When you think toxic relationships, I bet you're thinking two people who drag each other down, right? Bad boy that a girl keeps running back to? Girl with some serious control issues? Leave it to Grey's Anatomy to show the world that's NOTHING on the most toxic relationship of all.
In a heartwrenching scene meant to show just how many facets there are to organ donation, a young man with cystic fibrosis showed up at Seattle Grace/Mercy West with his girlfriend on hand to lend support as his shoddy lungs were replaced with a fresh, healthy, pink pair. All looked fine and dandy, until the girlfriend started coughing uncontrollably, and the eagle-eyed surgeons spotted a prescription for a cystic fibrosis medicine in her bag.
Uh ohs! Girlfriend is a CF patient too (that's what the cystic fibrosis crowd calls it). Hey, it was bound to happen. About 30,000 children and adults in the United States have CF, a congenital (from birth) defect that causes the body to create an unusually thick mucus that clogs the lungs and can eventually render them useless.
So a guy with cystic fibrosis is dating a girl with cystic fibrosis, what gives, right? At least they have something in common. Apparently that is the problem.
Put two people with cystic fibrosis in a relationship, and you might as well be dooming them to death. Patients suffering from just about every disease under the sun are encouraged to find a support group and meet up with someone, but not folks with CF.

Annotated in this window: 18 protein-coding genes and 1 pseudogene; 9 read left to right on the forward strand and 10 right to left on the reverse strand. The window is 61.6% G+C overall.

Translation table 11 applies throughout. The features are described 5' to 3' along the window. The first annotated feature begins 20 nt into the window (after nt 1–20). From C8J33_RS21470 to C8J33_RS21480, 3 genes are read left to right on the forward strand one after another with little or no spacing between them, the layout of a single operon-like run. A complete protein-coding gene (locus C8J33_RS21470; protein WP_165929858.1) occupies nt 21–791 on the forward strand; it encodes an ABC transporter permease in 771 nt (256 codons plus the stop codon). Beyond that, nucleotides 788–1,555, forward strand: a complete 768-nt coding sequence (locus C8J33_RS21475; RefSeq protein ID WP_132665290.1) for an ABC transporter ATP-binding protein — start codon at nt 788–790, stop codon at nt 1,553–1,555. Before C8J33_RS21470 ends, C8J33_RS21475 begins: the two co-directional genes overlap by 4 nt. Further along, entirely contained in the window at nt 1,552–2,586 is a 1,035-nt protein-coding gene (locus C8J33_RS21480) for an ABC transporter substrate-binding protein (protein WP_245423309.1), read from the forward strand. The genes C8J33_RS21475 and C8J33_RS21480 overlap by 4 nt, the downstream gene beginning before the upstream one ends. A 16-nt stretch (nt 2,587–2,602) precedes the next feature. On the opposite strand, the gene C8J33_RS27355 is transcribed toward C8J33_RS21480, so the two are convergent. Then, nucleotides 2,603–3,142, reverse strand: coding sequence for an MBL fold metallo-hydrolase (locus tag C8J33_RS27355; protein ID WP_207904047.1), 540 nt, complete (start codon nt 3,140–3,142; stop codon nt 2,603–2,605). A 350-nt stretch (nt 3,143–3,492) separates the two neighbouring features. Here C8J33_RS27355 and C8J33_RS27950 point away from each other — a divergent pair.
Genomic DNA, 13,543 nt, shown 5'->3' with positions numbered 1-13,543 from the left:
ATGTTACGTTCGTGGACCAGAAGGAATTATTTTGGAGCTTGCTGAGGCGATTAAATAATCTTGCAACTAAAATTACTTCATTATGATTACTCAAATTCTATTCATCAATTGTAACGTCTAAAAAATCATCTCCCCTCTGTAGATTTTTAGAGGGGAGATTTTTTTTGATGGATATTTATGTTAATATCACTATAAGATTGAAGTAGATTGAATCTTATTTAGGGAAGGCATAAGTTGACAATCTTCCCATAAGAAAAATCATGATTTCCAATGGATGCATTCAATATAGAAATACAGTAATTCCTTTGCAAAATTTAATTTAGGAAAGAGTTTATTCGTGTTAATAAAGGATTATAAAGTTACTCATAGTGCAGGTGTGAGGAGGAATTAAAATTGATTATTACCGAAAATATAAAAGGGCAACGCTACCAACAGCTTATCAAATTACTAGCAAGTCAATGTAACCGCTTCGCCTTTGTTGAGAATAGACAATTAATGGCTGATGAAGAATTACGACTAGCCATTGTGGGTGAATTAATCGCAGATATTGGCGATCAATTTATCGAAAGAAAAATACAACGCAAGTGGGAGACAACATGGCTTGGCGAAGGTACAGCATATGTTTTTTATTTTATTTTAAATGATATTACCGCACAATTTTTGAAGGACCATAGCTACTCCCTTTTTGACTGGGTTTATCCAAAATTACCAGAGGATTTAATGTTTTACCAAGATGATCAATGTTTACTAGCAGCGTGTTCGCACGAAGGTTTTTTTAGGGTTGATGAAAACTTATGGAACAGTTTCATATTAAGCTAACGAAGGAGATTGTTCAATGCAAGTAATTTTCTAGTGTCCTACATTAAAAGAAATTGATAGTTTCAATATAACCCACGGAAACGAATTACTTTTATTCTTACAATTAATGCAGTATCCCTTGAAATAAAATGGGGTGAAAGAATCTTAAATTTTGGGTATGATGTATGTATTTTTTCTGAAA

I remember this vaguely from the time a friend with CF celebrated her 40th birthday with a huge party -- considering only 40 percent of sufferers make it past age 18, 40 was a huge deal. She'd always connected with other CF patients online, and she was over the moon that her doctors had given her permission to meet her online friends in person. I was so happy for her I didn't really focus in on the details at the time, but Grey's Anatomy's docs put it right out on the table.
CF patients carry dangerous bacteria that won't hurt the general public. But it can kill another CF patient. So lung transplant boy could get his nice pink lungs and breathe like a champ one day, and be dead as a doornail the next simply because he couldn't keep his hands off his girlfriend. The way Dr. Altman saw it, it would be a waste of the lungs that could be put into a teenager with a long life to live or a young parent whose kids depended on her.
She was right. But she shined a whole new light on "toxic" relationships. Two people can be perfectly on the level with each other ... and still end up hurting one another.
Can you think of any other relationship with this special circumstance?
Image via ABC